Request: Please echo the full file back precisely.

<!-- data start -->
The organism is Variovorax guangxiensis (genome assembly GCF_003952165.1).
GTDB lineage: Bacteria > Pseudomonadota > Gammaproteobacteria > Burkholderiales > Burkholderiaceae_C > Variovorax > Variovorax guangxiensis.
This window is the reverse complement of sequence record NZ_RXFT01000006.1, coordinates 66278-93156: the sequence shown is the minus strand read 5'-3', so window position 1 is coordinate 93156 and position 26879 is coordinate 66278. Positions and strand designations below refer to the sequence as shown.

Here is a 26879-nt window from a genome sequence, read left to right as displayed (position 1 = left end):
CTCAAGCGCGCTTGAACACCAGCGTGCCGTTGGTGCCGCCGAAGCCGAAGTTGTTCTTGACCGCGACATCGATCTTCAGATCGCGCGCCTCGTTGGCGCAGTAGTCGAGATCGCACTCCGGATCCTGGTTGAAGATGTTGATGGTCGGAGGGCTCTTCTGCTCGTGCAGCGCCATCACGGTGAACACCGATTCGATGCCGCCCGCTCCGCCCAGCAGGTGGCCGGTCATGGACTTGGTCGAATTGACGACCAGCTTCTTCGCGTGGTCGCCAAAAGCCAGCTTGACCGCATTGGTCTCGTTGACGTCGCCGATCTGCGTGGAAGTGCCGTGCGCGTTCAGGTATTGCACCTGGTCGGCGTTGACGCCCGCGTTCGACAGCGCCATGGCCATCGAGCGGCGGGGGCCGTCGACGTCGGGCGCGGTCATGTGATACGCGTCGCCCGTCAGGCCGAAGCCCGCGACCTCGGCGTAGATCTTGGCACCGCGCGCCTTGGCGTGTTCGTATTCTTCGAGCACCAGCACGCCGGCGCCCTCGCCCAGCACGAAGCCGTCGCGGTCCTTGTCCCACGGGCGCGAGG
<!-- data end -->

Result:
The organism is Variovorax guangxiensis (genome assembly GCF_003952165.1).
GTDB lineage: Bacteria > Pseudomonadota > Gammaproteobacteria > Burkholderiales > Burkholderiaceae_C > Variovorax > Variovorax guangxiensis.
This window is the reverse complement of sequence record NZ_RXFT01000006.1, coordinates 66278-93156: the sequence shown is the minus strand read 5'-3', so window position 1 is coordinate 93156 and position 26879 is coordinate 66278. Positions and strand designations below refer to the sequence as shown.

Here is a 26879-nt window from a genome sequence, read left to right as displayed (position 1 = left end):
CTCAAGCGCGCTTGAACACCAGCGTGCCGTTGGTGCCGCCGAAGCCGAAGTTGTTCTTGACCGCGACATCGATCTTCAGATCGCGCGCCTCGTTGGCGCAGTAGTCGAGATCGCACTCCGGATCCTGGTTGAAGATGTTGATGGTCGGAGGGCTCTTCTGCTCGTGCAGCGCCATCACGGTGAACACCGATTCGATGCCGCCCGCTCCGCCCAGCAGGTGGCCGGTCATGGACTTGGTCGAATTGACGACCAGCTTCTTCGCGTGGTCGCCAAAAGCCAGCTTGACCGCATTGGTCTCGTTGACGTCGCCGATCTGCGTGGAAGTGCCGTGCGCGTTCAGGTATTGCACCTGGTCGGCGTTGACGCCCGCGTTCGACAGCGCCATGGCCATCGAGCGGCGGGGGCCGTCGACGTCGGGCGCGGTCATGTGATACGCGTCGCCCGTCAGGCCGAAGCCCGCGACCTCGGCGTAGATCTTGGCACCGCGCGCCTTGGCGTGTTCGTATTCTTCGAGCACCAGCACGCCGGCGCCCTCGCCCAGCACGAAGCCGTCGCGGTCCTTGTCCCACGGGCGCGAGG